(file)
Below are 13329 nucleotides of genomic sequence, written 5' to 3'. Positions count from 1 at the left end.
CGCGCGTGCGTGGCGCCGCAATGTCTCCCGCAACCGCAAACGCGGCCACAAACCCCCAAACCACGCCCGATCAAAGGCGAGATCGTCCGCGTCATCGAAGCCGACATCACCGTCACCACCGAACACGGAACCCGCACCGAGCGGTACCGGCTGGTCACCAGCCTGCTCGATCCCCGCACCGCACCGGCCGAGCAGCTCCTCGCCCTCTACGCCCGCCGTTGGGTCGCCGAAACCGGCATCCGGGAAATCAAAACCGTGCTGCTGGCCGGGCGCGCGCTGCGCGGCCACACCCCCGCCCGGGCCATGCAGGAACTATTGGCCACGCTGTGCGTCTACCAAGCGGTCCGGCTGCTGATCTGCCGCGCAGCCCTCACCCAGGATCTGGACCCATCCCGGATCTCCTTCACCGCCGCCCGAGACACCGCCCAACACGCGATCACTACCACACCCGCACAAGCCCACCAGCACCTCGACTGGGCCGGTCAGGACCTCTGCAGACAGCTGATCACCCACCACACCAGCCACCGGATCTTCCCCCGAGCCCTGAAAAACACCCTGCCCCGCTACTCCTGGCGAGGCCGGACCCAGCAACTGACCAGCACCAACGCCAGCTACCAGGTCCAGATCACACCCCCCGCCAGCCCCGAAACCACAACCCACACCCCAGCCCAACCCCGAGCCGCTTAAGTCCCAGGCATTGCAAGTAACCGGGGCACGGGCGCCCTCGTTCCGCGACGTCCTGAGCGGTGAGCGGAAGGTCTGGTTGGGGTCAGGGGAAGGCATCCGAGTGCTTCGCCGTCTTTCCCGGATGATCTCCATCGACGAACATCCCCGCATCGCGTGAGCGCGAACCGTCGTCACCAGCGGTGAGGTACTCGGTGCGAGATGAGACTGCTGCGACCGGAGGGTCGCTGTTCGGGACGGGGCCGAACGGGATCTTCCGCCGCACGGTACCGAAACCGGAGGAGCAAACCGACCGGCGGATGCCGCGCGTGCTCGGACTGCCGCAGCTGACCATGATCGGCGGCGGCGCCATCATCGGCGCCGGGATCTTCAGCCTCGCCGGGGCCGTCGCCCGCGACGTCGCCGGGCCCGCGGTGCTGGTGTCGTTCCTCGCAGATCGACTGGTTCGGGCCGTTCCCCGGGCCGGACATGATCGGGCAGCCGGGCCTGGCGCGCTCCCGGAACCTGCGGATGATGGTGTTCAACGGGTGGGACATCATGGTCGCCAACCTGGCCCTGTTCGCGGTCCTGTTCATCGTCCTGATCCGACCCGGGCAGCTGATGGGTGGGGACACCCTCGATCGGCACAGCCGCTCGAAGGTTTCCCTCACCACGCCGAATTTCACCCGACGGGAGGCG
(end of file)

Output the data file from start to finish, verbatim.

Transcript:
Below are 13329 nucleotides of genomic sequence, written 5' to 3'. Positions count from 1 at the left end.
CGCGCGTGCGTGGCGCCGCAATGTCTCCCGCAACCGCAAACGCGGCCACAAACCCCCAAACCACGCCCGATCAAAGGCGAGATCGTCCGCGTCATCGAAGCCGACATCACCGTCACCACCGAACACGGAACCCGCACCGAGCGGTACCGGCTGGTCACCAGCCTGCTCGATCCCCGCACCGCACCGGCCGAGCAGCTCCTCGCCCTCTACGCCCGCCGTTGGGTCGCCGAAACCGGCATCCGGGAAATCAAAACCGTGCTGCTGGCCGGGCGCGCGCTGCGCGGCCACACCCCCGCCCGGGCCATGCAGGAACTATTGGCCACGCTGTGCGTCTACCAAGCGGTCCGGCTGCTGATCTGCCGCGCAGCCCTCACCCAGGATCTGGACCCATCCCGGATCTCCTTCACCGCCGCCCGAGACACCGCCCAACACGCGATCACTACCACACCCGCACAAGCCCACCAGCACCTCGACTGGGCCGGTCAGGACCTCTGCAGACAGCTGATCACCCACCACACCAGCCACCGGATCTTCCCCCGAGCCCTGAAAAACACCCTGCCCCGCTACTCCTGGCGAGGCCGGACCCAGCAACTGACCAGCACCAACGCCAGCTACCAGGTCCAGATCACACCCCCCGCCAGCCCCGAAACCACAACCCACACCCCAGCCCAACCCCGAGCCGCTTAAGTCCCAGGCATTGCAAGTAACCGGGGCACGGGCGCCCTCGTTCCGCGACGTCCTGAGCGGTGAGCGGAAGGTCTGGTTGGGGTCAGGGGAAGGCATCCGAGTGCTTCGCCGTCTTTCCCGGATGATCTCCATCGACGAACATCCCCGCATCGCGTGAGCGCGAACCGTCGTCACCAGCGGTGAGGTACTCGGTGCGAGATGAGACTGCTGCGACCGGAGGGTCGCTGTTCGGGACGGGGCCGAACGGGATCTTCCGCCGCACGGTACCGAAACCGGAGGAGCAAACCGACCGGCGGATGCCGCGCGTGCTCGGACTGCCGCAGCTGACCATGATCGGCGGCGGCGCCATCATCGGCGCCGGGATCTTCAGCCTCGCCGGGGCCGTCGCCCGCGACGTCGCCGGGCCCGCGGTGCTGGTGTCGTTCCTCGCAGATCGACTGGTTCGGGCCGTTCCCCGGGCCGGACATGATCGGGCAGCCGGGCCTGGCGCGCTCCCGGAACCTGCGGATGATGGTGTTCAACGGGTGGGACATCATGGTCGCCAACCTGGCCCTGTTCGCGGTCCTGTTCATCGTCCTGATCCGACCCGGGCAGCTGATGGGTGGGGACACCCTCGATCGGCACAGCCGCTCGAAGGTTTCCCTCACCACGCCGAATTTCACCCGACGGGAGGCG